BARTLESVILLE, Okla. - T. W. Shannon will be Oklahoma's first black senator if he wins the Republican nomination and is elected this November, but the quiet campaign stirring here about Mr. Shannon's racial loyalties is not aimed at the African-American branch of his family tree.
Republican Political Consultant Neva Hill and ACLU Oklahoma Executive Director Ryan Kiesel talk about the death of an inmate behind closed doors after something went wrong in his execution, the governor vetoes House bills after a bond for Capitol repairs fails in that chamber and the state and national Tea Parties are at odd over support for U.S. Senate candidates.
A Dallas jury recently awarded nearly $3 million to a family who said they were poisoned by a natural gas drilling operation near their North Texas ranch. The verdict, reached on April 22, is being called a landmark by opponents of the drilling technique, called hydraulic fracturing or "fracking."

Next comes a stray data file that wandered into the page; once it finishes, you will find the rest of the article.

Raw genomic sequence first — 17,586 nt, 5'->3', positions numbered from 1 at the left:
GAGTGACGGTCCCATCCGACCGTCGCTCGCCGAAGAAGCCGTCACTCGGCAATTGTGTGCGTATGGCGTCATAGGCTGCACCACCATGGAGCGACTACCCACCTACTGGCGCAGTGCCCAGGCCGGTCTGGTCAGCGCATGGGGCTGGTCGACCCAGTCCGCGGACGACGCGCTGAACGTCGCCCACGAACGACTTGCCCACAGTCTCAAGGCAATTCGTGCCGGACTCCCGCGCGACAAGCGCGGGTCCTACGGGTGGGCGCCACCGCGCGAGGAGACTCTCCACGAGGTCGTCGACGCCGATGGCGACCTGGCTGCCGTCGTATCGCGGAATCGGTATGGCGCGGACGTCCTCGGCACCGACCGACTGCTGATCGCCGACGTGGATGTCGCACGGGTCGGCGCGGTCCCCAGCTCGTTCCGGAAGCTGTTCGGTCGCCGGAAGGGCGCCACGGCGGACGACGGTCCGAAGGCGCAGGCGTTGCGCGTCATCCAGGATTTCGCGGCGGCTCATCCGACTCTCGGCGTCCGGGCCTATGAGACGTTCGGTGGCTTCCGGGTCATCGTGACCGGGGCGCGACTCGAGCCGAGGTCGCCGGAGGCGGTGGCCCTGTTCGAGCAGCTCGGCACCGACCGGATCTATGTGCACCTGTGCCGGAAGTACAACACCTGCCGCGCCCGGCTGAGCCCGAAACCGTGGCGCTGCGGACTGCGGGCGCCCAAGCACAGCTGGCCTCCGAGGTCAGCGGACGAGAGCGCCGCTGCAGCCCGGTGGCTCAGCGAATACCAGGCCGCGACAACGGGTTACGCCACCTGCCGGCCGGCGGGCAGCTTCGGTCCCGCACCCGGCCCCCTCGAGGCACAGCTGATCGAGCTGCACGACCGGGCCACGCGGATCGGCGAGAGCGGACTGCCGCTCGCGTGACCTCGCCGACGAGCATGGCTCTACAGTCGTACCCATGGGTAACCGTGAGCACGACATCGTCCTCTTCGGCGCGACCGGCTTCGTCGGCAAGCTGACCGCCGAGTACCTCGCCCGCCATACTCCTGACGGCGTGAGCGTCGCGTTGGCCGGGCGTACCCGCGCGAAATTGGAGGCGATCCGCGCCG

This is TELL ME MORE from NPR News. I'm Michel Martin. We're going to start the program today talking about the death penalty. You might have heard by now about Clayton Lockett. He was convicted of rape and murder in Oklahoma and he was scheduled to die from a lethal injection earlier this week.
Betsy Searight and her husband John drove from all the way from New Jersey for this opportunity: Wake up at 4 a.m., huddle against the cold, and sit silently and motionless for hours hoping to watch a Lesser Prairie Chicken peep show.
After a long fight between Oklahoma and the U.S. government, the Lesser Prairie Chicken goes on the federal threatened species list later this month.
To find out how the listing will affect Oklahoma and why the bird is worth protecting, we took a trip to the High Plains of northwestern Oklahoma.
Food trucks have been growing in popularity across America, and recently they’ve come to Stillwater. But the truck owners have been forced to wait for the college town to catch up and adapt to the food truck market. KOSU’s Quinton Chandler has the story.
Sometimes local governments get to set regulations in anticipation of new businesses, but sometimes an industry pops up and gets big enough to force regulations to catch up.